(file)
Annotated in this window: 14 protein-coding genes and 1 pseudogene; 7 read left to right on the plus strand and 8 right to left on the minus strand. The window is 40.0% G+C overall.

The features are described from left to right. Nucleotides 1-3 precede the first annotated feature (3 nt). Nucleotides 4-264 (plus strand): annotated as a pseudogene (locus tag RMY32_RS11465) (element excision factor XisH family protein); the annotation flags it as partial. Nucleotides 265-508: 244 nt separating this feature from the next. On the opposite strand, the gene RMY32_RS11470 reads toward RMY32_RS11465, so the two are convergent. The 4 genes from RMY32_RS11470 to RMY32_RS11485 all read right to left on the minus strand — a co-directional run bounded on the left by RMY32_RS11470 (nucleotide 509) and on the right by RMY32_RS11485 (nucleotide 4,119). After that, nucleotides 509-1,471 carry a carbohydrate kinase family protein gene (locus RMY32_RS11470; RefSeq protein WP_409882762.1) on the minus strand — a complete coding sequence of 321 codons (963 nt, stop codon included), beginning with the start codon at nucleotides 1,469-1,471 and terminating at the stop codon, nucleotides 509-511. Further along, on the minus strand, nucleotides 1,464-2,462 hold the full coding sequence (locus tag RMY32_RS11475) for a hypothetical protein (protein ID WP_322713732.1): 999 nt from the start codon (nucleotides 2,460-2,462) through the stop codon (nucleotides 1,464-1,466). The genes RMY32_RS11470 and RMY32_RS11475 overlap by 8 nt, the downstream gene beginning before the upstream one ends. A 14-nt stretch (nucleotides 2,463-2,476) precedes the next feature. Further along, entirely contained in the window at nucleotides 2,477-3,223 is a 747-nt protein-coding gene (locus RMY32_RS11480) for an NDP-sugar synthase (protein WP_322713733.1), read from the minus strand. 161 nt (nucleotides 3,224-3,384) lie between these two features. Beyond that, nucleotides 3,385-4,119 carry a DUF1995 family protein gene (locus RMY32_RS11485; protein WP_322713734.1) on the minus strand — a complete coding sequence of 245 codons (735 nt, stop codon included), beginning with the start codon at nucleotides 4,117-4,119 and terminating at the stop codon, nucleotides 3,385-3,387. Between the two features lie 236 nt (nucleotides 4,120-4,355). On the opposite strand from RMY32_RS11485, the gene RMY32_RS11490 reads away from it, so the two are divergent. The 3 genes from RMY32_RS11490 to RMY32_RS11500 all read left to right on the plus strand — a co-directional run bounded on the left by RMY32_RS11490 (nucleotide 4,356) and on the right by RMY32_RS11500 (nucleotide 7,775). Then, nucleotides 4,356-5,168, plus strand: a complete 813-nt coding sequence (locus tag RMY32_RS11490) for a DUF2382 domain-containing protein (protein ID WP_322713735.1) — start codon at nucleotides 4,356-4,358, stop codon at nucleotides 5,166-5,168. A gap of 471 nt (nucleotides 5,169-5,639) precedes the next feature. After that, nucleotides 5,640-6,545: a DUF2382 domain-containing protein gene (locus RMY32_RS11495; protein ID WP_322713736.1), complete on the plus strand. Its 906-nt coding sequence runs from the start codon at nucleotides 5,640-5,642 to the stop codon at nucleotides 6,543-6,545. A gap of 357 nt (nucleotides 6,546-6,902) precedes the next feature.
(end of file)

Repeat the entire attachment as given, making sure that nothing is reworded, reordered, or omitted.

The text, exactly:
Annotated in this window: 14 protein-coding genes and 1 pseudogene; 7 read left to right on the plus strand and 8 right to left on the minus strand. The window is 40.0% G+C overall.

The features are described from left to right. Nucleotides 1-3 precede the first annotated feature (3 nt). Nucleotides 4-264 (plus strand): annotated as a pseudogene (locus tag RMY32_RS11465) (element excision factor XisH family protein); the annotation flags it as partial. Nucleotides 265-508: 244 nt separating this feature from the next. On the opposite strand, the gene RMY32_RS11470 reads toward RMY32_RS11465, so the two are convergent. The 4 genes from RMY32_RS11470 to RMY32_RS11485 all read right to left on the minus strand — a co-directional run bounded on the left by RMY32_RS11470 (nucleotide 509) and on the right by RMY32_RS11485 (nucleotide 4,119). After that, nucleotides 509-1,471 carry a carbohydrate kinase family protein gene (locus RMY32_RS11470; RefSeq protein WP_409882762.1) on the minus strand — a complete coding sequence of 321 codons (963 nt, stop codon included), beginning with the start codon at nucleotides 1,469-1,471 and terminating at the stop codon, nucleotides 509-511. Further along, on the minus strand, nucleotides 1,464-2,462 hold the full coding sequence (locus tag RMY32_RS11475) for a hypothetical protein (protein ID WP_322713732.1): 999 nt from the start codon (nucleotides 2,460-2,462) through the stop codon (nucleotides 1,464-1,466). The genes RMY32_RS11470 and RMY32_RS11475 overlap by 8 nt, the downstream gene beginning before the upstream one ends. A 14-nt stretch (nucleotides 2,463-2,476) precedes the next feature. Further along, entirely contained in the window at nucleotides 2,477-3,223 is a 747-nt protein-coding gene (locus RMY32_RS11480) for an NDP-sugar synthase (protein WP_322713733.1), read from the minus strand. 161 nt (nucleotides 3,224-3,384) lie between these two features. Beyond that, nucleotides 3,385-4,119 carry a DUF1995 family protein gene (locus RMY32_RS11485; protein WP_322713734.1) on the minus strand — a complete coding sequence of 245 codons (735 nt, stop codon included), beginning with the start codon at nucleotides 4,117-4,119 and terminating at the stop codon, nucleotides 3,385-3,387. Between the two features lie 236 nt (nucleotides 4,120-4,355). On the opposite strand from RMY32_RS11485, the gene RMY32_RS11490 reads away from it, so the two are divergent. The 3 genes from RMY32_RS11490 to RMY32_RS11500 all read left to right on the plus strand — a co-directional run bounded on the left by RMY32_RS11490 (nucleotide 4,356) and on the right by RMY32_RS11500 (nucleotide 7,775). Then, nucleotides 4,356-5,168, plus strand: a complete 813-nt coding sequence (locus tag RMY32_RS11490) for a DUF2382 domain-containing protein (protein ID WP_322713735.1) — start codon at nucleotides 4,356-4,358, stop codon at nucleotides 5,166-5,168. A gap of 471 nt (nucleotides 5,169-5,639) precedes the next feature. After that, nucleotides 5,640-6,545: a DUF2382 domain-containing protein gene (locus RMY32_RS11495; protein ID WP_322713736.1), complete on the plus strand. Its 906-nt coding sequence runs from the start codon at nucleotides 5,640-5,642 to the stop codon at nucleotides 6,543-6,545. A gap of 357 nt (nucleotides 6,546-6,902) precedes the next feature.